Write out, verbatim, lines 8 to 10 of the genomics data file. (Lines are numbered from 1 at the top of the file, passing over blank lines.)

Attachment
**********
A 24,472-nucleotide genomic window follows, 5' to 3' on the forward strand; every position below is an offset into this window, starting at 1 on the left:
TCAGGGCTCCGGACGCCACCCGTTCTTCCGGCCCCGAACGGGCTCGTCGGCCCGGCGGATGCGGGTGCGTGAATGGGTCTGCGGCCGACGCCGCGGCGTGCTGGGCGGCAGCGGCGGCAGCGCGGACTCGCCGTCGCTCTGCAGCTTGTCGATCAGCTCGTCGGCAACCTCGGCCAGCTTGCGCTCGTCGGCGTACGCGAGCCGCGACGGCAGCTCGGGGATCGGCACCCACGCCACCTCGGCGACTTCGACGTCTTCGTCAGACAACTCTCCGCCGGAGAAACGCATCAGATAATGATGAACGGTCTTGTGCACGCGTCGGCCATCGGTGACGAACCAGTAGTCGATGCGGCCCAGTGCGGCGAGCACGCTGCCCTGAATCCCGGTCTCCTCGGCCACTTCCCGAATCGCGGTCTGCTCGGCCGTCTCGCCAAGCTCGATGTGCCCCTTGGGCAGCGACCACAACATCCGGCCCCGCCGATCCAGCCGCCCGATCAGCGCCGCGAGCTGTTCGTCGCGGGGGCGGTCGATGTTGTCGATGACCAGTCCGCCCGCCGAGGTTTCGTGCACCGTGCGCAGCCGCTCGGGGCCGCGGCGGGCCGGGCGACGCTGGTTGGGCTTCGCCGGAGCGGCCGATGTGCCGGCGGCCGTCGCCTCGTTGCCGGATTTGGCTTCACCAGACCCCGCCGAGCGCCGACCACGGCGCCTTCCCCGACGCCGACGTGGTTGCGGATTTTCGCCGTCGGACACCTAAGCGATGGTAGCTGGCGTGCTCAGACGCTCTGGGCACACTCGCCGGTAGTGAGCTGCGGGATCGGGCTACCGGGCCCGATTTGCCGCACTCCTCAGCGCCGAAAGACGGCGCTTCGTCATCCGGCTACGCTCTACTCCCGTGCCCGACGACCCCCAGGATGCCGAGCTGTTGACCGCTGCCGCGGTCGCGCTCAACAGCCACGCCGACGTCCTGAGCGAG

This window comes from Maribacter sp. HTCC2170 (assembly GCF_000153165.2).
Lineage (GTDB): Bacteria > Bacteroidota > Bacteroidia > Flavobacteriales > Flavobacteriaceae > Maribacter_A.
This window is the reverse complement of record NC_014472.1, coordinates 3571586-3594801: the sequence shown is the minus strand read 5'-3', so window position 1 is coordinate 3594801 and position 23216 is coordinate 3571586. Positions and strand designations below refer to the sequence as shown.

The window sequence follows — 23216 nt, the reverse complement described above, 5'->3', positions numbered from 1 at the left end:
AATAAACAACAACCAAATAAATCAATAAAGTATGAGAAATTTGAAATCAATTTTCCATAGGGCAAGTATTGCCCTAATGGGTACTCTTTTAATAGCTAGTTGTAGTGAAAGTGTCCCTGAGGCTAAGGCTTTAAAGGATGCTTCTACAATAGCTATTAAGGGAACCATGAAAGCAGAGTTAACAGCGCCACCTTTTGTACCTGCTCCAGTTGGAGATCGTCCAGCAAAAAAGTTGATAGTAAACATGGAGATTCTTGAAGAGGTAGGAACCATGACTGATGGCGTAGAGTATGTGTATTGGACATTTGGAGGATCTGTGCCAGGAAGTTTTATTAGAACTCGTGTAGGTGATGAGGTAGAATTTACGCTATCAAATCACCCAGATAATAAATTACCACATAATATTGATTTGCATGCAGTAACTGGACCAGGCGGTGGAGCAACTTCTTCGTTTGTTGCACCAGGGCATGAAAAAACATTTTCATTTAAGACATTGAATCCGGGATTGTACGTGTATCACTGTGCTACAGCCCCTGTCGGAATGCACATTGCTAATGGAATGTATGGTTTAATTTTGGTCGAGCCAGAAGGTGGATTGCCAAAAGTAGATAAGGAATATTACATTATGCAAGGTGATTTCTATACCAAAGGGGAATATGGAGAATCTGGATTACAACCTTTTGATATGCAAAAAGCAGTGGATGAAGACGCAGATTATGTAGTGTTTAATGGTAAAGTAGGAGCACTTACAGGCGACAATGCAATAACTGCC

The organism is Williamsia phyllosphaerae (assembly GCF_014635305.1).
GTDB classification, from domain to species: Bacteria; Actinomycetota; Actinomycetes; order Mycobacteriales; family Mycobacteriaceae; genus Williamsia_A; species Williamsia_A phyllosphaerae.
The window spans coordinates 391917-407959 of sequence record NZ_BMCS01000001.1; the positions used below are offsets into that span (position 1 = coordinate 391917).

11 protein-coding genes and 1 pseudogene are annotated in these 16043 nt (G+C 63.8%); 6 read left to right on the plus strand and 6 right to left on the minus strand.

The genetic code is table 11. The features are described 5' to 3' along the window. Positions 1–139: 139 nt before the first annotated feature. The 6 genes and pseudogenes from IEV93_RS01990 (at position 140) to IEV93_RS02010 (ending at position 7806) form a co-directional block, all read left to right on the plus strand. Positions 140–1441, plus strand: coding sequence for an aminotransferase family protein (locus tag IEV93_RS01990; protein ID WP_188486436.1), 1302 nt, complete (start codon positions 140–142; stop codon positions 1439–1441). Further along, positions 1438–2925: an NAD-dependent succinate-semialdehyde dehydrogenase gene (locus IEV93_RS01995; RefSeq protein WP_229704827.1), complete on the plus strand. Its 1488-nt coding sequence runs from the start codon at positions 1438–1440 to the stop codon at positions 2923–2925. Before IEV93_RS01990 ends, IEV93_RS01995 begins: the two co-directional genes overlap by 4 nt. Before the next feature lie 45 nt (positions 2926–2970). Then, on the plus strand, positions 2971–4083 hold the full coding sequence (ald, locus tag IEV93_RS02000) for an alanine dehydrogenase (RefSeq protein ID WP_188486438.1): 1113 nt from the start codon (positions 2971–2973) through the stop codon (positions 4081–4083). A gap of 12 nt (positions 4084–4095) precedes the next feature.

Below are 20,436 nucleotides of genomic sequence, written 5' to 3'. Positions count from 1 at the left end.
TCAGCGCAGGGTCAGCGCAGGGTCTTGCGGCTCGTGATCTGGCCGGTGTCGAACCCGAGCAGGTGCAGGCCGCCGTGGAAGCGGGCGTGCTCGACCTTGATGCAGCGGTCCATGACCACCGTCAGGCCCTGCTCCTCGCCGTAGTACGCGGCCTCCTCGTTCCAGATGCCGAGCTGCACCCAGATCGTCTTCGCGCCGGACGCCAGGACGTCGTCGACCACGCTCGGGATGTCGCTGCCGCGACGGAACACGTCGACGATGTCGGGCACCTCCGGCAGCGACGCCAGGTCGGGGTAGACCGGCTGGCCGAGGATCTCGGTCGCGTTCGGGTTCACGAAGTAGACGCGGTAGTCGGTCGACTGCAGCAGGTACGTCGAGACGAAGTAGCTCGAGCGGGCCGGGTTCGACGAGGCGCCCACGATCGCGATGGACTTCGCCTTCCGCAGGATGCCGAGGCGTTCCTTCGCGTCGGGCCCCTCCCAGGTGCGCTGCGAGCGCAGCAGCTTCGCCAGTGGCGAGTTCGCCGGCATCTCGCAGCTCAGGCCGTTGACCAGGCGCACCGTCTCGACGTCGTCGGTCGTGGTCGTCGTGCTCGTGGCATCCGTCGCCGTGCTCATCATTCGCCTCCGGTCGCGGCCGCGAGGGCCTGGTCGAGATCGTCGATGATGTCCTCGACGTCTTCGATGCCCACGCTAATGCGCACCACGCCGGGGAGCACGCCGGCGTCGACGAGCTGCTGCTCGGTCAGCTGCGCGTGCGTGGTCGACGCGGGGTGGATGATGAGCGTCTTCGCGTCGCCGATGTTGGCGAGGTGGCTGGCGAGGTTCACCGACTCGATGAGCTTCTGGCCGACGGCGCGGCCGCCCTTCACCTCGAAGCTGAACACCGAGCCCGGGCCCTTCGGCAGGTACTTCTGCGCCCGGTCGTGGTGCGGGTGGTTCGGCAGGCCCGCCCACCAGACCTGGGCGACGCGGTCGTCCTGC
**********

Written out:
The organism is Williamsia phyllosphaerae (assembly GCF_014635305.1).
GTDB classification, from domain to species: Bacteria; Actinomycetota; Actinomycetes; order Mycobacteriales; family Mycobacteriaceae; genus Williamsia_A; species Williamsia_A phyllosphaerae.
The window spans coordinates 391917-407959 of sequence record NZ_BMCS01000001.1; the positions used below are offsets into that span (position 1 = coordinate 391917).